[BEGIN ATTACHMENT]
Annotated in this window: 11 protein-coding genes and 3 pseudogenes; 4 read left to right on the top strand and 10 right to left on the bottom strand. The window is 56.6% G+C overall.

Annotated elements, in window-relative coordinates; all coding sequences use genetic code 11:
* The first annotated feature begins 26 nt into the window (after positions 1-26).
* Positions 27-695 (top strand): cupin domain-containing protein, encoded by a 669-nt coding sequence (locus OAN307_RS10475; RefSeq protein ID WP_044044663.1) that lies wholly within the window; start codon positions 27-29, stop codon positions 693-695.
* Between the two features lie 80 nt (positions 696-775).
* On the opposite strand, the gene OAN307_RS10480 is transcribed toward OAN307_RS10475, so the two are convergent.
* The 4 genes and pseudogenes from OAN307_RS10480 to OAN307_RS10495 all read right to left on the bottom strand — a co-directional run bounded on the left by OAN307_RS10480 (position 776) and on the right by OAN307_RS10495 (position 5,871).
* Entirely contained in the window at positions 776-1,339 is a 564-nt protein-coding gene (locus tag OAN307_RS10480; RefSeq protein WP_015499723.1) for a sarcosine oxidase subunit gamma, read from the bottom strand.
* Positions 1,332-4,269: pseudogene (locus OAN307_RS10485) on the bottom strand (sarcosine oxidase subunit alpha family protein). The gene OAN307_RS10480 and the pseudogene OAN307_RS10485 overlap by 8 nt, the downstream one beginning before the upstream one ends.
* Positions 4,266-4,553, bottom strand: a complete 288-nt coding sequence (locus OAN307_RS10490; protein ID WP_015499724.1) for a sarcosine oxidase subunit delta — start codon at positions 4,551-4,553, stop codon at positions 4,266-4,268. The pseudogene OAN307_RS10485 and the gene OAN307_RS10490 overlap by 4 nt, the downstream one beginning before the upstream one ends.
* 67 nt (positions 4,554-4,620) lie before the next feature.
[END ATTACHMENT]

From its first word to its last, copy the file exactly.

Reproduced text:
Annotated in this window: 11 protein-coding genes and 3 pseudogenes; 4 read left to right on the top strand and 10 right to left on the bottom strand. The window is 56.6% G+C overall.

Annotated elements, in window-relative coordinates; all coding sequences use genetic code 11:
* The first annotated feature begins 26 nt into the window (after positions 1-26).
* Positions 27-695 (top strand): cupin domain-containing protein, encoded by a 669-nt coding sequence (locus OAN307_RS10475; RefSeq protein ID WP_044044663.1) that lies wholly within the window; start codon positions 27-29, stop codon positions 693-695.
* Between the two features lie 80 nt (positions 696-775).
* On the opposite strand, the gene OAN307_RS10480 is transcribed toward OAN307_RS10475, so the two are convergent.
* The 4 genes and pseudogenes from OAN307_RS10480 to OAN307_RS10495 all read right to left on the bottom strand — a co-directional run bounded on the left by OAN307_RS10480 (position 776) and on the right by OAN307_RS10495 (position 5,871).
* Entirely contained in the window at positions 776-1,339 is a 564-nt protein-coding gene (locus tag OAN307_RS10480; RefSeq protein WP_015499723.1) for a sarcosine oxidase subunit gamma, read from the bottom strand.
* Positions 1,332-4,269: pseudogene (locus OAN307_RS10485) on the bottom strand (sarcosine oxidase subunit alpha family protein). The gene OAN307_RS10480 and the pseudogene OAN307_RS10485 overlap by 8 nt, the downstream one beginning before the upstream one ends.
* Positions 4,266-4,553, bottom strand: a complete 288-nt coding sequence (locus OAN307_RS10490; protein ID WP_015499724.1) for a sarcosine oxidase subunit delta — start codon at positions 4,551-4,553, stop codon at positions 4,266-4,268. The pseudogene OAN307_RS10485 and the gene OAN307_RS10490 overlap by 4 nt, the downstream one beginning before the upstream one ends.
* 67 nt (positions 4,554-4,620) lie before the next feature.